I also opted out and cc’d my opt-out to the court. My message was very succinct. I said I did not want to have a publisher (Google) who massively violated copyright law and misled the public about it. By misled, I mean all the rhetoric about the so-called “universal library,” when in fact the rejected Settlement would have enabled Google to set up as an enormous publisher and bookstore, selling e-books, print-on-demand books, library subscriptions, and ads next to databases. Definitely a profit-making enterprise.

    Google does already have a legitimate e-bookstore and copyright holders can voluntarily sign up. All this was established outside the rejected Settlement and has been in place for some time. Google just isn’t getting permission to sell all those works whose copyright holders did not sign up.

  13. “I refuse to listen to bloggers and activists and anonymous commenters…”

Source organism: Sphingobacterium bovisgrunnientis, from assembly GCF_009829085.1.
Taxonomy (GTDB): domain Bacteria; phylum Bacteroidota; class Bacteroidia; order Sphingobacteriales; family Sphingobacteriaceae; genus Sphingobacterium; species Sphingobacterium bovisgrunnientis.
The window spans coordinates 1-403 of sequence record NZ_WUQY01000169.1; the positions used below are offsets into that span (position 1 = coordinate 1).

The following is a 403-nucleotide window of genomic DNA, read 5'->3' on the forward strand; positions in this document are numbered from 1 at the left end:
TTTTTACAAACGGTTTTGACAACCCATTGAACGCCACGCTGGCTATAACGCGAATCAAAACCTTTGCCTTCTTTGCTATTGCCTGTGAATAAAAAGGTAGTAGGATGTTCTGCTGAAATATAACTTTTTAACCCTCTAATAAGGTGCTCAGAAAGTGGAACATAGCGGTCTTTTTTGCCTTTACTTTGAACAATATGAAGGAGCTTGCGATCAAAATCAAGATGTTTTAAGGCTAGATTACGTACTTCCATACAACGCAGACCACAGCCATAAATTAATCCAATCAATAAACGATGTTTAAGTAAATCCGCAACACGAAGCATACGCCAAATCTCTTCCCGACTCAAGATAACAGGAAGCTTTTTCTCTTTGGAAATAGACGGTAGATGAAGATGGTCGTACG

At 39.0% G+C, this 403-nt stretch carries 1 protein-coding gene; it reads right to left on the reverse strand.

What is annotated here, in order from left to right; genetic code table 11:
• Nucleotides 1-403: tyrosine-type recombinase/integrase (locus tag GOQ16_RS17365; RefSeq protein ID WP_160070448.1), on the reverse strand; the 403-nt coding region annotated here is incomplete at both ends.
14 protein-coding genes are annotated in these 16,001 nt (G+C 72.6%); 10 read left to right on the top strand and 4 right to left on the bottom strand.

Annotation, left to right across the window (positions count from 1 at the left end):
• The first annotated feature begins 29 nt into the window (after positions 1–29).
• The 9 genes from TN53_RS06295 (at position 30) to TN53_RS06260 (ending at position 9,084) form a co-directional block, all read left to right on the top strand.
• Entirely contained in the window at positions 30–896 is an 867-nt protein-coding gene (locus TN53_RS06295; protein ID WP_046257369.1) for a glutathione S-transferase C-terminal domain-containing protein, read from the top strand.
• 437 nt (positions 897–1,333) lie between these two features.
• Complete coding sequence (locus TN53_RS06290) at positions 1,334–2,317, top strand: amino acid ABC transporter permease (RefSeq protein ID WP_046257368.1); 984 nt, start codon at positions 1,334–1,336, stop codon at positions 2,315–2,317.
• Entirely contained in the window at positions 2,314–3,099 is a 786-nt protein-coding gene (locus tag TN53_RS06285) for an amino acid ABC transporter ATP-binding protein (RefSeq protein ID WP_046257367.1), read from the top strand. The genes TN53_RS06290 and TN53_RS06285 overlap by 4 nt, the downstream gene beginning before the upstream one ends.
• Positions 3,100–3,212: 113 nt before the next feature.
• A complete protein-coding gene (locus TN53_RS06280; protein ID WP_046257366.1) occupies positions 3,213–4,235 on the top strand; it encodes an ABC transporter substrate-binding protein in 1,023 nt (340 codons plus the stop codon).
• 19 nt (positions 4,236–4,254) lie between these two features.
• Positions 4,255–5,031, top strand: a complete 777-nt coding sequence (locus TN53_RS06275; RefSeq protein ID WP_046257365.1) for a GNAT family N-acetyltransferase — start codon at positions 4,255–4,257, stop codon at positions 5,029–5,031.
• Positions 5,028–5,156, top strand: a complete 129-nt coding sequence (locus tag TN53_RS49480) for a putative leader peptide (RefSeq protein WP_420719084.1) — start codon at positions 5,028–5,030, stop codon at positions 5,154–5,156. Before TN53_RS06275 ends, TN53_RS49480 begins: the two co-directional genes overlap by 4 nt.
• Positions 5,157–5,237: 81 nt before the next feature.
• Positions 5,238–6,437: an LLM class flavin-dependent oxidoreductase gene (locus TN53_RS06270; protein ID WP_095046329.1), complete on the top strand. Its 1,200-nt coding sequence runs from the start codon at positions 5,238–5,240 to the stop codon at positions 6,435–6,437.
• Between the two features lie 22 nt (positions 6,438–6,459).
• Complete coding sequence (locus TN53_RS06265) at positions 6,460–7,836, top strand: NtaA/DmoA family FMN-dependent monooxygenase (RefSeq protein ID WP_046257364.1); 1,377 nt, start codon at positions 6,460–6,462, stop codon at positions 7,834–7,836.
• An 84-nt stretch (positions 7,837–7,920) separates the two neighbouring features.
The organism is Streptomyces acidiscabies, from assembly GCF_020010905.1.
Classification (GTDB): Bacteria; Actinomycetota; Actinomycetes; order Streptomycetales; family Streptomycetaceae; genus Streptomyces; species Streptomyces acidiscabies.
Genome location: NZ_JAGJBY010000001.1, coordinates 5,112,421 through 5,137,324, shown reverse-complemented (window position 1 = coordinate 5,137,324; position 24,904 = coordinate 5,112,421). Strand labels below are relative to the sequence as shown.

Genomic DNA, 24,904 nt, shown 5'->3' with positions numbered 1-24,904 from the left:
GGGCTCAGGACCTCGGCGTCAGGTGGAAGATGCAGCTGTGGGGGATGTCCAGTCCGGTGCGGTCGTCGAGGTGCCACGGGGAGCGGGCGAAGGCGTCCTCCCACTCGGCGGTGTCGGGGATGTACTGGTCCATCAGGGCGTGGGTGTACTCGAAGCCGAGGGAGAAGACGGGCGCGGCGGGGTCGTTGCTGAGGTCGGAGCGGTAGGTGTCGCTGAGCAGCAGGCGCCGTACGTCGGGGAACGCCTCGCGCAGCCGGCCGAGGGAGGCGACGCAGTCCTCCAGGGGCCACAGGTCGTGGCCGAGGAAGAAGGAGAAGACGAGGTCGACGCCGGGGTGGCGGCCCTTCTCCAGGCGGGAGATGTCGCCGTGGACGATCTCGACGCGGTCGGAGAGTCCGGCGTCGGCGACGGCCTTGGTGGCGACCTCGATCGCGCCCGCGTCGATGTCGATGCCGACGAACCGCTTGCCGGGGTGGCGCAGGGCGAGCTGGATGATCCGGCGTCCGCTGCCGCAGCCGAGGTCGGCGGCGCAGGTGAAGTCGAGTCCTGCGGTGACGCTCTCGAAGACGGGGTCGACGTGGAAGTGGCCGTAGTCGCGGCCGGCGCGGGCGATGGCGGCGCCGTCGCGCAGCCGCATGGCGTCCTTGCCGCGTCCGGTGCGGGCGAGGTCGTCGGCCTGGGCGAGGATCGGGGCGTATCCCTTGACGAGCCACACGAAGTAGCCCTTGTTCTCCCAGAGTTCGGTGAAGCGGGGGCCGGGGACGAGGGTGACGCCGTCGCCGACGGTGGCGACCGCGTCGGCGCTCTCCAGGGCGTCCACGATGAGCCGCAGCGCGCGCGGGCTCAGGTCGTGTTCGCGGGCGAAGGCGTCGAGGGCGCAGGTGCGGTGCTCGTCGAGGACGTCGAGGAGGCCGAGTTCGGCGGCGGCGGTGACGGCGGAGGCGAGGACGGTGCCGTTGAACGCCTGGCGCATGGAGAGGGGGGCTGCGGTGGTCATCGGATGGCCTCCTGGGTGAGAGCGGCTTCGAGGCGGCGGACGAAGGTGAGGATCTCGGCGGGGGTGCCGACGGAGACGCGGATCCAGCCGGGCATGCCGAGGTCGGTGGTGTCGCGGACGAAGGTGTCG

This is the part where you provide incontrovertible proof that you really are Steven Lyle Jordan, and that you have the kind of “legal credentials” you demand.

    If you’re not willing to engage with anonymous people on the Internet, then what are you doing in the comments section of a weblog?

    “We must have laws, those laws must reflect the reality of life, and when laws don’t serve, they must be changed… by legal professionals.”

    We must have laws, but we must also know what those laws are. Insisting that restrictions are more severe than they actually are is not useful.

    Frances Grimble: If an author is actively maintaining their copyrights then there shouldn’t be a problem here. Obviously you didn’t find it difficult to opt out. You’re making it sound like Google was sneaking around in the dark and refusing to tell anyone what it was doing, like it was trying to hide the fact that it was making all these works available.

  14. It is clear to me that the Court had no choice. It cannot make decisions for rights owners who are not aware of what is happening and who don’t agree to the action.